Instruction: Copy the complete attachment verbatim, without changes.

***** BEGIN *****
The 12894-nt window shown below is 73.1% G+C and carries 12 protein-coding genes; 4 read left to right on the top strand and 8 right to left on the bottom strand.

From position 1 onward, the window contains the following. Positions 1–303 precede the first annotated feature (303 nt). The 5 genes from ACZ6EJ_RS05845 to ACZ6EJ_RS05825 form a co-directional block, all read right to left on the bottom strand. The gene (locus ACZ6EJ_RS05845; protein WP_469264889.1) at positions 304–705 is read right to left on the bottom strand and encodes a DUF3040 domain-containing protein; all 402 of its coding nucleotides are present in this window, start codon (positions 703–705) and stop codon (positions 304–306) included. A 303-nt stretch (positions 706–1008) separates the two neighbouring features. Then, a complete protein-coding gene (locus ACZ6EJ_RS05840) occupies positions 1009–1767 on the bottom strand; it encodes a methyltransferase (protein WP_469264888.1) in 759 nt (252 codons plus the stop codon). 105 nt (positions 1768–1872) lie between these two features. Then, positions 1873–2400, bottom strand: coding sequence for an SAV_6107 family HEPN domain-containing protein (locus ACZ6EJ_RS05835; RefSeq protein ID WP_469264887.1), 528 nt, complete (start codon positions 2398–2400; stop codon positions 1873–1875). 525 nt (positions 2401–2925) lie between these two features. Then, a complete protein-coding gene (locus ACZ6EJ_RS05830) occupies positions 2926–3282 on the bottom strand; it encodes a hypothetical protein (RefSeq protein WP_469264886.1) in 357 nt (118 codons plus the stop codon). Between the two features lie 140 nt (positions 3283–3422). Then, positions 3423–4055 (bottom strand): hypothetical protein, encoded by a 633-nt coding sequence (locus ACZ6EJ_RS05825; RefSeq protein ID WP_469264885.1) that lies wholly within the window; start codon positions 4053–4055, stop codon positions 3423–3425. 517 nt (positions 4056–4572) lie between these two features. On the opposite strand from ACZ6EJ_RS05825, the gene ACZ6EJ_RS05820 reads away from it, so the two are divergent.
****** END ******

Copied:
The 12894-nt window shown below is 73.1% G+C and carries 12 protein-coding genes; 4 read left to right on the top strand and 8 right to left on the bottom strand.

From position 1 onward, the window contains the following. Positions 1–303 precede the first annotated feature (303 nt). The 5 genes from ACZ6EJ_RS05845 to ACZ6EJ_RS05825 form a co-directional block, all read right to left on the bottom strand. The gene (locus ACZ6EJ_RS05845; protein WP_469264889.1) at positions 304–705 is read right to left on the bottom strand and encodes a DUF3040 domain-containing protein; all 402 of its coding nucleotides are present in this window, start codon (positions 703–705) and stop codon (positions 304–306) included. A 303-nt stretch (positions 706–1008) separates the two neighbouring features. Then, a complete protein-coding gene (locus ACZ6EJ_RS05840) occupies positions 1009–1767 on the bottom strand; it encodes a methyltransferase (protein WP_469264888.1) in 759 nt (252 codons plus the stop codon). 105 nt (positions 1768–1872) lie between these two features. Then, positions 1873–2400, bottom strand: coding sequence for an SAV_6107 family HEPN domain-containing protein (locus ACZ6EJ_RS05835; RefSeq protein ID WP_469264887.1), 528 nt, complete (start codon positions 2398–2400; stop codon positions 1873–1875). 525 nt (positions 2401–2925) lie between these two features. Then, a complete protein-coding gene (locus ACZ6EJ_RS05830) occupies positions 2926–3282 on the bottom strand; it encodes a hypothetical protein (RefSeq protein WP_469264886.1) in 357 nt (118 codons plus the stop codon). Between the two features lie 140 nt (positions 3283–3422). Then, positions 3423–4055 (bottom strand): hypothetical protein, encoded by a 633-nt coding sequence (locus ACZ6EJ_RS05825; RefSeq protein ID WP_469264885.1) that lies wholly within the window; start codon positions 4053–4055, stop codon positions 3423–3425. 517 nt (positions 4056–4572) lie between these two features. On the opposite strand from ACZ6EJ_RS05825, the gene ACZ6EJ_RS05820 reads away from it, so the two are divergent.